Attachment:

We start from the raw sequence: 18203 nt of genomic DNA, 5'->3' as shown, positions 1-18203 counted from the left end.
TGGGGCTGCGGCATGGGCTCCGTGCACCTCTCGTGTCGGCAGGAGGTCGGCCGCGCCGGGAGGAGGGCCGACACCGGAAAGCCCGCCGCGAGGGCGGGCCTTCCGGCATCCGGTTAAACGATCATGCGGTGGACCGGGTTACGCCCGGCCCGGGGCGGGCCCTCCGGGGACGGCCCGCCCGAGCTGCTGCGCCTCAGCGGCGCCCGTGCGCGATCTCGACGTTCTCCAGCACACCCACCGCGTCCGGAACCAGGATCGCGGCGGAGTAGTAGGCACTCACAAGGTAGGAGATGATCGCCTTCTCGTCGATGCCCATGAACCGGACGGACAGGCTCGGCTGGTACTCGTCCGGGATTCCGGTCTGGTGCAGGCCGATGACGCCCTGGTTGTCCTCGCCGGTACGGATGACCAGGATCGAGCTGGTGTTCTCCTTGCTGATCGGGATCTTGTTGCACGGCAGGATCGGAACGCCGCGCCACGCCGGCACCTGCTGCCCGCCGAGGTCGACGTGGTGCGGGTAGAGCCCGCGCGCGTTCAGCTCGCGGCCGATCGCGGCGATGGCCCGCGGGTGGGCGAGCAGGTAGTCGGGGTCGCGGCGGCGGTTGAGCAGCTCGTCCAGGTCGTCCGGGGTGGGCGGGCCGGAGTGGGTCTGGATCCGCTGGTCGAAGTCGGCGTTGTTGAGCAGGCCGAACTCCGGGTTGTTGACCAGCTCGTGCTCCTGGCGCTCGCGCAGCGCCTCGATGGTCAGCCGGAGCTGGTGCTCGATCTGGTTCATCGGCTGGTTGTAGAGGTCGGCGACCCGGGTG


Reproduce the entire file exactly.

We start from the raw sequence: 18203 nt of genomic DNA, 5'->3' as shown, positions 1-18203 counted from the left end.
TGGGGCTGCGGCATGGGCTCCGTGCACCTCTCGTGTCGGCAGGAGGTCGGCCGCGCCGGGAGGAGGGCCGACACCGGAAAGCCCGCCGCGAGGGCGGGCCTTCCGGCATCCGGTTAAACGATCATGCGGTGGACCGGGTTACGCCCGGCCCGGGGCGGGCCCTCCGGGGACGGCCCGCCCGAGCTGCTGCGCCTCAGCGGCGCCCGTGCGCGATCTCGACGTTCTCCAGCACACCCACCGCGTCCGGAACCAGGATCGCGGCGGAGTAGTAGGCACTCACAAGGTAGGAGATGATCGCCTTCTCGTCGATGCCCATGAACCGGACGGACAGGCTCGGCTGGTACTCGTCCGGGATTCCGGTCTGGTGCAGGCCGATGACGCCCTGGTTGTCCTCGCCGGTACGGATGACCAGGATCGAGCTGGTGTTCTCCTTGCTGATCGGGATCTTGTTGCACGGCAGGATCGGAACGCCGCGCCACGCCGGCACCTGCTGCCCGCCGAGGTCGACGTGGTGCGGGTAGAGCCCGCGCGCGTTCAGCTCGCGGCCGATCGCGGCGATGGCCCGCGGGTGGGCGAGCAGGTAGTCGGGGTCGCGGCGGCGGTTGAGCAGCTCGTCCAGGTCGTCCGGGGTGGGCGGGCCGGAGTGGGTCTGGATCCGCTGGTCGAAGTCGGCGTTGTTGAGCAGGCCGAACTCCGGGTTGTTGACCAGCTCGTGCTCCTGGCGCTCGCGCAGCGCCTCGATGGTCAGCCGGAGCTGGTGCTCGATCTGGTTCATCGGCTGGTTGTAGAGGTCGGCGACCCGGGTG